To examine the effects of different IV fat emulsions on clinical outcomes in critically ill patients.
Secondary analysis of data from a prospective multicenter study.
An international sample of ICUs.
Adult patients who were admitted to the ICU for more than 72 hours, were mechanically ventilated within 48 hours, received exclusive parenteral nutrition for more than or equal to 5 days, and did not change IV fat emulsion type during the data collection period.
Demographic and clinical data were collected for up to 12 days, until death, or discharge from the ICU, whichever came first. Clinical outcomes were recorded at 60 days following ICU admission.
Lipid-free, soybean, medium-chain triglyceride, olive, and fish oils in parenteral nutrition were compared using an adjusted Cox proportional hazard model to examine time to termination of mechanical ventilation alive, time to ICU discharge alive, and time to hospital discharge alive.
A total of 451 patients were included in this study: 70 (15.5%) in the lipid-free group, 223 (49.5%) in the soybean oil group, 65 (14.4%) in the medium-chain triglyceride group, 74 (16.4%) in the olive oil group, and 19 (4.9%) in the fish oil group. When compared with lipid-free parenteral nutrition, patients who received fish oil had a faster time to ICU discharge alive (hazard ratio, 1.84; 95% CI, 1.01–3.34; p = 0.05). When compared with soybean oil, patients who received olive oil or fish oil had a shorter time to termination of mechanical ventilation alive (hazard ratio, 1.43; 95% CI, 1.06–1.93; p = 0.02 and hazard ratio, 1.67; 95% CI, 1.00–2.81; p = 0.05, respectively) and a shorter time to ICU discharge alive (hazard ratio, 1.76; 95% CI, 1.30–2.39; p < 0.001 and hazard ratio, 2.40; 95% CI, 1.43–4.03; p = 0.001, respectively).
Use of alternative IV fat emulsions in parenteral nutrition, particularly olive and fish oil, was associated with improved clinical outcomes.
1Food and Nutrition Services Department, Fraser Health Authority, Burnaby, BC, Canada.
2Department of Nutritional Sciences, School of Health Related Professions, Rutgers, The State University of New Jersey, Newark, NJ.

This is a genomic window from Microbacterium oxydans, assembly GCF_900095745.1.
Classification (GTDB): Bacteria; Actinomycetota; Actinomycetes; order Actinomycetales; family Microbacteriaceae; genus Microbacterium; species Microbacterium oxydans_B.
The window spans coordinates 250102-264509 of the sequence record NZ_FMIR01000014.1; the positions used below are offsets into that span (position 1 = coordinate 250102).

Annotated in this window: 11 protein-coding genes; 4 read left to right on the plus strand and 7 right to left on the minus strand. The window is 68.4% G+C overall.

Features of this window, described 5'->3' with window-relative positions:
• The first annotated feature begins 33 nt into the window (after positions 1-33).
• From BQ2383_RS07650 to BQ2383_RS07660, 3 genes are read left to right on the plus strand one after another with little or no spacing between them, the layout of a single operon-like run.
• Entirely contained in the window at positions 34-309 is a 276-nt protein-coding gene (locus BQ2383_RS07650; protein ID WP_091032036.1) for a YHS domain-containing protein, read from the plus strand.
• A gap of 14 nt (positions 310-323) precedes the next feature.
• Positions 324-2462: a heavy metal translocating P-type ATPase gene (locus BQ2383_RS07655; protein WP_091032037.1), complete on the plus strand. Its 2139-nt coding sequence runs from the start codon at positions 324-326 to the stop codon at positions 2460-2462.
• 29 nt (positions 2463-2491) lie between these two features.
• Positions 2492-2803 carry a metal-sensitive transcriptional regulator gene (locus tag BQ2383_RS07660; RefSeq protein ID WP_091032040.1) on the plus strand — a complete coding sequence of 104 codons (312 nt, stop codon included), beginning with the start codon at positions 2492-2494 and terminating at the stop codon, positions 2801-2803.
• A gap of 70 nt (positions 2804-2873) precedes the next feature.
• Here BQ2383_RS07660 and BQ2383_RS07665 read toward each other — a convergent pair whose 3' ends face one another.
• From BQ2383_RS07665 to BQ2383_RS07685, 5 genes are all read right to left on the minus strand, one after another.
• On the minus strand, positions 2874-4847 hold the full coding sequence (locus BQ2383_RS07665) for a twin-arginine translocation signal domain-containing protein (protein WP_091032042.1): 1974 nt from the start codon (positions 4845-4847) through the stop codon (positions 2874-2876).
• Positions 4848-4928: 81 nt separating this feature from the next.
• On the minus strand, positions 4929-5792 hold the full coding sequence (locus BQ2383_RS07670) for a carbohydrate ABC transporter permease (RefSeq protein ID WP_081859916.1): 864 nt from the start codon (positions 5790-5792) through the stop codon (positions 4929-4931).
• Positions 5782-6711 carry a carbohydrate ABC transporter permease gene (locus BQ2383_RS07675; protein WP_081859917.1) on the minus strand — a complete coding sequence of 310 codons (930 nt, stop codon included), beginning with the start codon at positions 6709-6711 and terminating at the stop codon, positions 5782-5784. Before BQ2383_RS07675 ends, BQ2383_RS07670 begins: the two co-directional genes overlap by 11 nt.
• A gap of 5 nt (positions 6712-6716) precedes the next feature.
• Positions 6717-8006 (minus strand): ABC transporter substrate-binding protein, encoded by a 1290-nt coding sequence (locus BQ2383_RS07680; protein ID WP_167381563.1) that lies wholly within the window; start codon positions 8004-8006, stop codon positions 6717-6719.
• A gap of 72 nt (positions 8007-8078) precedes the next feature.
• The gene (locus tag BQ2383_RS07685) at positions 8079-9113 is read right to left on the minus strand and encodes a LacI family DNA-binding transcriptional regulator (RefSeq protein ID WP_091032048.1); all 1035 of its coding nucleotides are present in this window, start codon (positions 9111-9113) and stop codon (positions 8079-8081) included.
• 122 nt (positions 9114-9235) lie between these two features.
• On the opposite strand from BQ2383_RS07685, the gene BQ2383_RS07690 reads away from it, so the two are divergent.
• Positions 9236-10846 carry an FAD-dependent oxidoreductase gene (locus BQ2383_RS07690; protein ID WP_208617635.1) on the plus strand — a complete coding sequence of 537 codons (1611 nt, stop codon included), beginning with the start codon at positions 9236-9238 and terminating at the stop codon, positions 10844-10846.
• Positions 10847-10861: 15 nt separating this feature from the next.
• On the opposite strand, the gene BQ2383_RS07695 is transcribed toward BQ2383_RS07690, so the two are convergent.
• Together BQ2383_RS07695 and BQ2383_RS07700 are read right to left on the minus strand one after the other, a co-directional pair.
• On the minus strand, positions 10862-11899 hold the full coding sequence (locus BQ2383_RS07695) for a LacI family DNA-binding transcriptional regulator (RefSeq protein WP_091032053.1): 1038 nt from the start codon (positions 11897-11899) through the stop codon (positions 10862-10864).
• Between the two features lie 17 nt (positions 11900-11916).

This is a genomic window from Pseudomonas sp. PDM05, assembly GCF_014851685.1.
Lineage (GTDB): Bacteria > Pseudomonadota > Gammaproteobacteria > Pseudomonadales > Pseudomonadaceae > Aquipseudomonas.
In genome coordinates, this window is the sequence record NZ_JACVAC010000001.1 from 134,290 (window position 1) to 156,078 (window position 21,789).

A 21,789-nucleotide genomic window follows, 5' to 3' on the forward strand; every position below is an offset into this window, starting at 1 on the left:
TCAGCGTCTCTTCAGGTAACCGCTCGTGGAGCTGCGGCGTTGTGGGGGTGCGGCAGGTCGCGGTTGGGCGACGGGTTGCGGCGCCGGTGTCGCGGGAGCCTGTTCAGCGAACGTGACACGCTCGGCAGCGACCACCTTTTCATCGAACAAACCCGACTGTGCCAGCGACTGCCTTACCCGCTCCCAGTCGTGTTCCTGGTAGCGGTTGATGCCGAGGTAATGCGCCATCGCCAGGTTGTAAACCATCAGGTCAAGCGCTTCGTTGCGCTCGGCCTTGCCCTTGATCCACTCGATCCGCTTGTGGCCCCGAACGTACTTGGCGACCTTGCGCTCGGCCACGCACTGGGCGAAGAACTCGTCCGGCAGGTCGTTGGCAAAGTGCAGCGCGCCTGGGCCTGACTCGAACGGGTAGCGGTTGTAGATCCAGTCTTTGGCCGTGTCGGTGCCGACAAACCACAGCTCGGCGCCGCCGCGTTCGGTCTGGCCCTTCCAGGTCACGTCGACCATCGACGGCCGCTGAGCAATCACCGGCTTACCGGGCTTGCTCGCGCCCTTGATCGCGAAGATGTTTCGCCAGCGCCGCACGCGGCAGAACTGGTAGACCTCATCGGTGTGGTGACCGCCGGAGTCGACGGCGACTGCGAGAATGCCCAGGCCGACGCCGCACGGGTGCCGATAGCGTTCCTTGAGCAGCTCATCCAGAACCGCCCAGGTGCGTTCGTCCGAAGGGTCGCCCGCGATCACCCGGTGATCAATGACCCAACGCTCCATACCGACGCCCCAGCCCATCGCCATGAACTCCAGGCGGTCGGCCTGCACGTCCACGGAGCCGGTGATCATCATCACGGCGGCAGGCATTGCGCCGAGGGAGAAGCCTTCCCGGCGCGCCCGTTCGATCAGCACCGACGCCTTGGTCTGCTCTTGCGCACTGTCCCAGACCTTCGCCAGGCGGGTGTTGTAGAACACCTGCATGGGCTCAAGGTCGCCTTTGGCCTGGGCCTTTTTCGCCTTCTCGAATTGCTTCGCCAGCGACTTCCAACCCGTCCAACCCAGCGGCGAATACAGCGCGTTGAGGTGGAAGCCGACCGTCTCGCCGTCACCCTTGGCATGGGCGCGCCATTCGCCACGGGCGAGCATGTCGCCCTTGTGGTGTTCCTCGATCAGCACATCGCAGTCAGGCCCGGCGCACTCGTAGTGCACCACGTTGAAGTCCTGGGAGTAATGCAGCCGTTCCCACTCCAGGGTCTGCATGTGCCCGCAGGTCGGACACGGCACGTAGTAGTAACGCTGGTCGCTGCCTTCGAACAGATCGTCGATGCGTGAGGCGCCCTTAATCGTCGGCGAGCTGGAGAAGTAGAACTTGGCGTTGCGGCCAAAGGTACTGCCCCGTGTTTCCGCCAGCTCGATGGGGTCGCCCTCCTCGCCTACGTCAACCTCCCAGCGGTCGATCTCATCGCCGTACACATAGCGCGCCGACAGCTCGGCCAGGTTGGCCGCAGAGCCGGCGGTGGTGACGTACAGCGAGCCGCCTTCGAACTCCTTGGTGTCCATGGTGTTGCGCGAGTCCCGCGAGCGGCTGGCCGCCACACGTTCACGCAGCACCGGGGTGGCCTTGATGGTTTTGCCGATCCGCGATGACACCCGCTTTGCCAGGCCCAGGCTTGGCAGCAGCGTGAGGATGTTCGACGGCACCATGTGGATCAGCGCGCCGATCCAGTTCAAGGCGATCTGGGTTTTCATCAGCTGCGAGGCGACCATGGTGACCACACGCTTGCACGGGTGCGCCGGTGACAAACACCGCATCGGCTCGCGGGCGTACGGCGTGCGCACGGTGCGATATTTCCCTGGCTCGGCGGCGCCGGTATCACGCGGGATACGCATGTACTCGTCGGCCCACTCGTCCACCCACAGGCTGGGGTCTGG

3Clinical Evaluation Research Unit, Kingston General Hospital, Kingston, ON, Canada.
4Department of Medicine, Queen’s University, Kingston, ON, Canada.
* See also p. 1306.
This study was conducted at the Department of Nutritional Sciences, School of Health Related Professions, Rutgers, The State University of New Jersey. Original study conducted by the Clinical Evaluation Research Unit, Kingston General Hospital, ON, Canada.
Dr. Brody received support for manuscript preparation from the Academy of Nutrition and Dietetics (consultant to author a manuscript on advanced-level dietetics practice), support for the development of educational presentations from Dannemiller (educational webinar on dysphagia), and support for travel from the Commission on Dietetic Registration (travel to taskforce meetings). Her institution received grant support from the Academy of Nutrition and Dietetics Foundation—Colgate Palmolive (grant funding to provide educational research in Israel) and the Rutgers University Foundation (funding to support research on advanced level dietetics practice). Dr. Heyland consulted for Fresenius Kabi (lectured on the subject of glutamine and antioxidants), Biosyn (lectured on the subject of antioxidants), and GlaxoSmithKline (assisted in development of clinical program of research related to development of novel motilin agonist to improve gastric emptying and nutritional adequacy in critically ill patients); received support for travel from Fresenius Kabi; lectured for Nestle and Abbott Nutrition; and received support for development of educational presentations from Nestle. His institution received grant support from Fresenius Kabi (support for pilot study of this trial and all study products), Canadian Institutes of Health Research (support for this study), Nestle, and Abbott Nutrition. The remaining authors have disclosed that they do not have any potential conflicts of interest.
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